Heart to Table
Many years ago I had a dream that made a lasting impression on me.
In my dream, I was walking in the forest and came upon a group of people who were on a kind of spiritual retreat. They asked me if I would like to join them and prepare their food. The feeling I had in my dream is that this was the absolute perfect place for me to be. In the aftermath of this dream I looked deeply at my work as a chef and started on a very different path than I would have imagined.
To cook for artists and people I admire fulfills this dream, and effects me in the same way the dream did. It is my intention to choose a kind of food and preparation that is right for who is being served, that will enhance their journey and feed not just their body but their soul. The meal must not be too heavy or too strong; it must be delicate and colorful and have contrasting textures and flavors; it must delight and leave them open to something new.
So last night, sitting at my table were three amazing musicians. I wanted them to enjoy a meal together before their practice session for a concert taking place on Saturday night. I decided to prepare fish as the entrée as one of the musicians follows the laws of Kashrut and I wanted to serve French cheeses as one of the musicians is French. I'm in the mood for wild mushrooms in this wet and verdant season, and I imagined a bass of some kind with my preserved lemons and chanterelle mushrooms. This would pair nicely with a potato gratin that my husband makes beautifully, and a vegetable of something healthy and green with garlic and chili flakes. We would start with my winter salad (featured in last week's blog) with some sliced kumquats and red currants that I found at Monterey Market.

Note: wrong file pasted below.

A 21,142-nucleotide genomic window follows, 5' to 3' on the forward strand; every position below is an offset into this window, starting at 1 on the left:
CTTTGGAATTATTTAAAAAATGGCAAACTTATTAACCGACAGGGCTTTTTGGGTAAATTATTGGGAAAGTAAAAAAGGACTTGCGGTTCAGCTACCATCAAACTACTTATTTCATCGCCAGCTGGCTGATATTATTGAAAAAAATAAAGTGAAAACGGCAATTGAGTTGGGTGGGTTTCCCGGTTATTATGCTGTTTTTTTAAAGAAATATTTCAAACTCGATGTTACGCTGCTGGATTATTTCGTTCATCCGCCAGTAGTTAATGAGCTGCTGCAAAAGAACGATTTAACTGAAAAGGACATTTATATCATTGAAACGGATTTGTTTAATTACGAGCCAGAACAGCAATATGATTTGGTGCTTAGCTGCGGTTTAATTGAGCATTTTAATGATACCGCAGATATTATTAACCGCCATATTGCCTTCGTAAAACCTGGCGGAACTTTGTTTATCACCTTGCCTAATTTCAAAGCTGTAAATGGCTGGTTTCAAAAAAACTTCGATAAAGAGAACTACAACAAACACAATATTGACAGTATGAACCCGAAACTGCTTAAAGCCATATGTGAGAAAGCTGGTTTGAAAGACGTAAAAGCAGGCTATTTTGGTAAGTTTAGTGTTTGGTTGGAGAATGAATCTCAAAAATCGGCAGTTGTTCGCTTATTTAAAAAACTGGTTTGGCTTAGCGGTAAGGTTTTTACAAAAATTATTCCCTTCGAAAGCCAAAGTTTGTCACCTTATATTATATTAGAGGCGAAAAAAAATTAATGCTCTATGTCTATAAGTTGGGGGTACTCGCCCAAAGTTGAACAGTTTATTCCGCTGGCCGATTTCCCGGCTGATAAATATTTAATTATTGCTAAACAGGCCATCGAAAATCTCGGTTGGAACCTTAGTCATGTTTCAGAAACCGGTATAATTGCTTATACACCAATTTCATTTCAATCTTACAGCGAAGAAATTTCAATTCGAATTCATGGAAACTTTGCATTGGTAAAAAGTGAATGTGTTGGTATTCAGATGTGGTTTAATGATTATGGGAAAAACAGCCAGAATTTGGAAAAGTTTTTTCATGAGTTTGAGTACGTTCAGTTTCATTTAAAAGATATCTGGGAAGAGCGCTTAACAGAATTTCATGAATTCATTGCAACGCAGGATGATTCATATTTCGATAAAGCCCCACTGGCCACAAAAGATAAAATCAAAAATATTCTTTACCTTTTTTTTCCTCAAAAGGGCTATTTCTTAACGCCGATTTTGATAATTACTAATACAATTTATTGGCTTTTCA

I was very pleased with absolutely everything and I believe my friends felt nourished and loved. The music afterward that filled my little house was of the gods.
And as a dramatic and fitting finale, we served Marion Cunningham's persimmon pudding (Recipe here!) and made a great show of flaming it with brandy to finish off the spectacular evening.
Pan-seared sea bass
With preserved lemons and wild mushrooms
6 portions sea bass
Kosher salt and fresh ground black pepper
2 T olive oil
2 T Chopped fresh thyme and rosemary, combined
¼ cup Preserved lemon rind, julienne
1 lb. chanterelle mushrooms (or combinations of various mushrooms, sliced)
2 T butter
1 T Extra Virgin olive oil
1 shallots, chopped
2 cloves chopped garlic
¼ cup white wine
Juice of ½ lemon and a splash of wine
Chopped flat leaf parsley for garnish
Season the fish with salt and pepper. Heat a cast iron skillet or sauté pan and add the olive oil. Sear the fish on both sides until lightly browned. Place in a shallow baking dish with plenty of space between the pieces. Scatter the chopped fresh herbs and preserved lemons on the fish and set aside while you sauté the mushrooms.
Brush chanterelles to remove dirt. Slice. Heat butter and olive oil; add shallots; sauté for 5 minutes; add garlic and cook for I minute. Add mushrooms and sauté until soft. They will release juices, keep cooking until pan is dry; deglaze with wine and reduce again.
Scatter the cooked mushrooms over the fish and splash with a bit of white wine and lemon juice. Bake in 375-degree F. oven for 10 minutes. Garnish with parsley.
Gruyere Potatoes Gratin
My husband, Kevin's, contribution!
2 tablespoons softened butter
2 1/2 lbs. potatoes, peeled and thinly sliced
2 large onions, chopped
salt and pepper to taste
1 cup shredded Gruyere cheese
3/4 cup white wine
1/3 cup water
3/4 cup heavy cream
Preheat oven to 350 degrees F (175 degrees C). Butter a 9x13 inch baking dish with the softened butter.
Toss the potato slices and chopped onions with salt and pepper, and spread 1/3 of the mixture into the prepared baking dish. Sprinkle half of the Gruyere cheese over the potatoes, then add another layer of potatoes. Sprinkle on the remaining cheese followed by the remaining potatoes. Mix together the water and wine, and pour into dish. Cover the baking dish with aluminum foil.
Bake in preheated oven until the potatoes are tender, about 1 hour 15 minutes. Once tender, remove the foil, and pour the cream evenly over the potatoes. Bake uncovered for an additional 15 minutes to brown the top and thicken the cream.
Enjoy a sampling of these wonderful musicians
Click here to listen to Harry Wittenberg's band. Harry is the bass player who performed with Jennie and Marina for the temple event.
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